Summer is just around the corner! That is, if you think in brewing terms. You see, this is the time to start thinking about preparing a delicious batch of Limoncello that will be ready in time for summer.
Limoncello is probably the first hard alcohol I ever tried in my life, and my grandfather is the one responsible for this acquired taste. Traditionally enjoyed after summer meals, this not-too-sweet fruit liqueur is a staple in any Italian kitchen freezer.
Debi and I prepare Limoncello twice a year: in November, ready for Christmas gifts to friends and colleagues in December, and in April we start working on our summer batch! Every year, twice a year, our kitchen produces about 3 gallons of this fantastic concoction.
The Limoncello recipe I use and share with you comes straight out of my Aunt Laura’s recipe book, and I consider it a big part of my food heritage, as it is one of the first memories I have of me hanging at the kitchen counter with my family when I was young. My grandmother used to have many lemon trees she cared for when she was younger; she and my grandfather Renato used to spend hours together around those plants: trimming, cleaning, talking, while me and my brother Fabio ran around the garden with our bicycles.
They would pick the lemons when ripe, clean them and load wicker baskets that would end up on Aunt Laura’s counter.
My mom, Aunt Laura and I would peel the lemons and place them in jars with the alcohol, and in a couple of weeks, after a Sunday family lunch, we would drain the peels and mix in the simple syrup. After a few more weeks passed, the Limoncello would be ready, and summer would begin.
There is nothing special to the preparation of this fantastic after dinner drink. Yes, the purist would say that unless you are using lemons from Sorrento, you are not making the traditional Italian Limoncello. However I can tell you that a dear friend of mine here in California has a fantastic plant that produces bright and juicy lemons, and to me they are good enough to brew a few gallons of liquid happiness. Look for the best fruit you can find (bright yellow, medium big and with somewhat a thick peel), and you are set to go.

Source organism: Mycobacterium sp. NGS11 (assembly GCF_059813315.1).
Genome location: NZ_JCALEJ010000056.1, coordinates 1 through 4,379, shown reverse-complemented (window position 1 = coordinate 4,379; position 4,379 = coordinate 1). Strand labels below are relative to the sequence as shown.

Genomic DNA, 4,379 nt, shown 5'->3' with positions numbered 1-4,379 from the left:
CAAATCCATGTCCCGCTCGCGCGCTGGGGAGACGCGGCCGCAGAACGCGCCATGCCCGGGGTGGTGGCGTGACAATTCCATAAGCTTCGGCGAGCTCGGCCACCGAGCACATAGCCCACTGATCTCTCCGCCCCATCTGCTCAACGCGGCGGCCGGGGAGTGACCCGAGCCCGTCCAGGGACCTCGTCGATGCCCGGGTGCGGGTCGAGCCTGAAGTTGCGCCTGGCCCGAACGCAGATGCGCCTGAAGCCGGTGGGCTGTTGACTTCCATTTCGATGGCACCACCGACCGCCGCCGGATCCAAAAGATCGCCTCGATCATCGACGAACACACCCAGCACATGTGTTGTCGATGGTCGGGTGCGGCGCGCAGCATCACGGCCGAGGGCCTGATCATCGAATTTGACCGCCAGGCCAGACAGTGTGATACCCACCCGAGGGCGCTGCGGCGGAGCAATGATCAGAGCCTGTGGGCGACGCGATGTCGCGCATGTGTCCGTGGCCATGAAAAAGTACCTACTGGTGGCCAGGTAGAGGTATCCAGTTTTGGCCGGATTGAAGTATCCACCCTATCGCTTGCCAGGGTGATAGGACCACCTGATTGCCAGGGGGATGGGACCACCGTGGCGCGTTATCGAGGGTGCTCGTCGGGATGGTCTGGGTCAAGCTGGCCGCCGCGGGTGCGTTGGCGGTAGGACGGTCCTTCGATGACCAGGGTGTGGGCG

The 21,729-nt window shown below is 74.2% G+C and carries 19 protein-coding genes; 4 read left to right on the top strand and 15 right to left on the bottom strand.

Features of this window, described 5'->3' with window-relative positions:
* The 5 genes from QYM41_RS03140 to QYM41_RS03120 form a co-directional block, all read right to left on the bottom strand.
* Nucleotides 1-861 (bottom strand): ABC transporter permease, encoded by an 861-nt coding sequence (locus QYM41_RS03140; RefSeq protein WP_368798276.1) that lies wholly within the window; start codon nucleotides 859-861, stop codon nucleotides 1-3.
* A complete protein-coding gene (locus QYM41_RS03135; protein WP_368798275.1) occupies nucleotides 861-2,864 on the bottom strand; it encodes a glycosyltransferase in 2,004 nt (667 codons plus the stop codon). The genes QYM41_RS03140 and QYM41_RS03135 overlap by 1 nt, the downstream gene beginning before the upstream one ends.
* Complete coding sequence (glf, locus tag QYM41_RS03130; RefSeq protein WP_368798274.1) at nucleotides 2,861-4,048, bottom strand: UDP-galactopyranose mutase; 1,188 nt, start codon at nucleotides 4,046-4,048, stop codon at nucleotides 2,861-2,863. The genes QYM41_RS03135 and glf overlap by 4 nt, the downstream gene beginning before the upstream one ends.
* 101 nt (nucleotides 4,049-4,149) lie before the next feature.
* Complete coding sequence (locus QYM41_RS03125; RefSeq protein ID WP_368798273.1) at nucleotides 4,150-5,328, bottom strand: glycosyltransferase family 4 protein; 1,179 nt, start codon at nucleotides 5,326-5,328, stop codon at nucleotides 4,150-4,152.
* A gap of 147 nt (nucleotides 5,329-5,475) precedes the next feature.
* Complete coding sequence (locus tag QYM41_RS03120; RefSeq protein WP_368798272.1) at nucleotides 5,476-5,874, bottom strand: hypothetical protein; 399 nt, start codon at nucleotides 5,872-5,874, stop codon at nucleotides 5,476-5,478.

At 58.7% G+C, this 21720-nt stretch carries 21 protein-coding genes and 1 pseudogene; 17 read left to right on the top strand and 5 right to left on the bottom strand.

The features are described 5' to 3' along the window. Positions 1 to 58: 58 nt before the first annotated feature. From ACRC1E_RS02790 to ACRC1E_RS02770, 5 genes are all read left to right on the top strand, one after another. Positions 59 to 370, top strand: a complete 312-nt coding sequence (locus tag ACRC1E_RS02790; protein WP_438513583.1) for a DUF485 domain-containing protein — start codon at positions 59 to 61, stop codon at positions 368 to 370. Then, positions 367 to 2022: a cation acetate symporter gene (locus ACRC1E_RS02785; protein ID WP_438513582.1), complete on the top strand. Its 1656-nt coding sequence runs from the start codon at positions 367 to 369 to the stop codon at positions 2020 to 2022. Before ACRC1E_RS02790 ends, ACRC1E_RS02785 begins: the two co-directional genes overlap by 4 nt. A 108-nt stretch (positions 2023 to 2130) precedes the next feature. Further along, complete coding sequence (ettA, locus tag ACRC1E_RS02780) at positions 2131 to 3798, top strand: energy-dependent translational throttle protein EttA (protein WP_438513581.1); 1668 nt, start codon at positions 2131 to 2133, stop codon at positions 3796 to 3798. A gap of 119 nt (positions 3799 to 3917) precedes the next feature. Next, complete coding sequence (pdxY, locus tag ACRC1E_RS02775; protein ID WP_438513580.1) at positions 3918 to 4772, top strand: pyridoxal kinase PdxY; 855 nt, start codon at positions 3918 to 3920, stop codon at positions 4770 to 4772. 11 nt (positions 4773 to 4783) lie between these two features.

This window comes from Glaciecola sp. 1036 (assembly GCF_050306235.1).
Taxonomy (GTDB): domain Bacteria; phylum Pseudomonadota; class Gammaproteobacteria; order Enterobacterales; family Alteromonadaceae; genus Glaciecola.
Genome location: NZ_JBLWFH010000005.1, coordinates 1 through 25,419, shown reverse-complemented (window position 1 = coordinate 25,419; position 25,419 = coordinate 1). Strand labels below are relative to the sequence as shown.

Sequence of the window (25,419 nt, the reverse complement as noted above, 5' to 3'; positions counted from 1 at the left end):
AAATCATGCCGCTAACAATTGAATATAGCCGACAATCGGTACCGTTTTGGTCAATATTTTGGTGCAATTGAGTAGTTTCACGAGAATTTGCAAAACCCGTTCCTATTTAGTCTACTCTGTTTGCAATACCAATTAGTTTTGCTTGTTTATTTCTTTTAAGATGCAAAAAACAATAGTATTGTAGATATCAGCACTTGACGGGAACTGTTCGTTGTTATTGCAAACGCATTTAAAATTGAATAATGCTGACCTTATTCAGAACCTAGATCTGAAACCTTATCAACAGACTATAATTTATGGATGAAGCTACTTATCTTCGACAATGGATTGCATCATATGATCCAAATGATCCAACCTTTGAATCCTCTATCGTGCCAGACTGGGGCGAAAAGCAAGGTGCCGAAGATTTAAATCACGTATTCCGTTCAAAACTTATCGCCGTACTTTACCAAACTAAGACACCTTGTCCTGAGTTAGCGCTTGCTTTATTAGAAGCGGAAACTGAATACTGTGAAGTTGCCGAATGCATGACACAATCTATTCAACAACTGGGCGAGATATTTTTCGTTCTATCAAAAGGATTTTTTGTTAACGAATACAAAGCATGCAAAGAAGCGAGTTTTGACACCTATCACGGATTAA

One of the questions I often get is if it is possible to make Limoncello with Vodka: the answer is NO! Only hard core alcohol can do the trick of extracting the flavor from the lemon peel—nothing less than 80% Vol should be used in this recipe… I personally like grain alcohol. Nor can you use unrefined sugar, as the flavor will be off, and your digestif will come out a weird, uninviting matte and mud-mustard color.
March is the perfect time for testing the recipe with the ingredients you have access to, make a small batch, and try it around the beginning of May. You will see if you’d prefer it a bit sweeter, or a bit dryer. Adjust the sugar in the syrup and get back to work. Make your summer batch in May, and by mid-June your freezer will be ready to battle the heat!
Just a couple tips…
For making: Keep your Limoncello away from direct sunlight when it’s brewing. A closet or basement are good cool, dark places to let it sit without getting cooked.
For serving: Always serve Limoncello freezer cold. If possible, keep a set of shot glasses in the freezer as well; serving in a cold glass extends its life in your hands!
Watch Gabriele and Debi Mazar cook meals from their home every Wednesday night at 10pm ET/ 9pm CT on Cooking Channel.
More about the show:
- Gabriele’s Limoncello Recipe
- Highlights from the Season
- All About Debi Mazar and Gabriele Corcos
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